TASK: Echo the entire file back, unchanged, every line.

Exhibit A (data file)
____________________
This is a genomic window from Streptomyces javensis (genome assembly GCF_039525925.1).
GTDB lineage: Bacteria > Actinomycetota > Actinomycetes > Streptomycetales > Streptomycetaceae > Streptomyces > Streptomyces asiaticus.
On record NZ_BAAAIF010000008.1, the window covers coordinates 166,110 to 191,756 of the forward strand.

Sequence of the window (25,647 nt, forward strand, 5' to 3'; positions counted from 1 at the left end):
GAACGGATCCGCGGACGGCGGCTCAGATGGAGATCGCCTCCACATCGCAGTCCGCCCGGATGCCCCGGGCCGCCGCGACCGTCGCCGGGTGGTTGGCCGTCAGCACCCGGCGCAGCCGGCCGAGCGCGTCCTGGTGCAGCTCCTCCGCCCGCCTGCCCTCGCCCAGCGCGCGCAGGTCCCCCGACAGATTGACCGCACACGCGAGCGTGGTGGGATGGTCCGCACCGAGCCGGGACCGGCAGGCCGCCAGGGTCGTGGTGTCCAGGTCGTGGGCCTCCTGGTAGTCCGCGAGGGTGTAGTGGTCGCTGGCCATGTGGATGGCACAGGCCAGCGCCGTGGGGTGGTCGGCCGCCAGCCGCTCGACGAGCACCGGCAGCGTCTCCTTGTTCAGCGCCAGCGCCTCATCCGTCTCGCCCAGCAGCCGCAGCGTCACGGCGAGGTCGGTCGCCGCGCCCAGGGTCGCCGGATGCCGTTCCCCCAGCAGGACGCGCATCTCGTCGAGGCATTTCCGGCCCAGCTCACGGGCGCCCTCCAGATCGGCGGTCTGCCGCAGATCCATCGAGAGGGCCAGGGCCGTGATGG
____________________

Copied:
This is a genomic window from Streptomyces javensis (genome assembly GCF_039525925.1).
GTDB lineage: Bacteria > Actinomycetota > Actinomycetes > Streptomycetales > Streptomycetaceae > Streptomyces > Streptomyces asiaticus.
On record NZ_BAAAIF010000008.1, the window covers coordinates 166,110 to 191,756 of the forward strand.

Sequence of the window (25,647 nt, forward strand, 5' to 3'; positions counted from 1 at the left end):
GAACGGATCCGCGGACGGCGGCTCAGATGGAGATCGCCTCCACATCGCAGTCCGCCCGGATGCCCCGGGCCGCCGCGACCGTCGCCGGGTGGTTGGCCGTCAGCACCCGGCGCAGCCGGCCGAGCGCGTCCTGGTGCAGCTCCTCCGCCCGCCTGCCCTCGCCCAGCGCGCGCAGGTCCCCCGACAGATTGACCGCACACGCGAGCGTGGTGGGATGGTCCGCACCGAGCCGGGACCGGCAGGCCGCCAGGGTCGTGGTGTCCAGGTCGTGGGCCTCCTGGTAGTCCGCGAGGGTGTAGTGGTCGCTGGCCATGTGGATGGCACAGGCCAGCGCCGTGGGGTGGTCGGCCGCCAGCCGCTCGACGAGCACCGGCAGCGTCTCCTTGTTCAGCGCCAGCGCCTCATCCGTCTCGCCCAGCAGCCGCAGCGTCACGGCGAGGTCGGTCGCCGCGCCCAGGGTCGCCGGATGCCGTTCCCCCAGCAGGACGCGCATCTCGTCGAGGCATTTCCGGCCCAGCTCACGGGCGCCCTCCAGATCGGCGGTCTGCCGCAGATCCATCGAGAGGGCCAGGGCCGTGATGG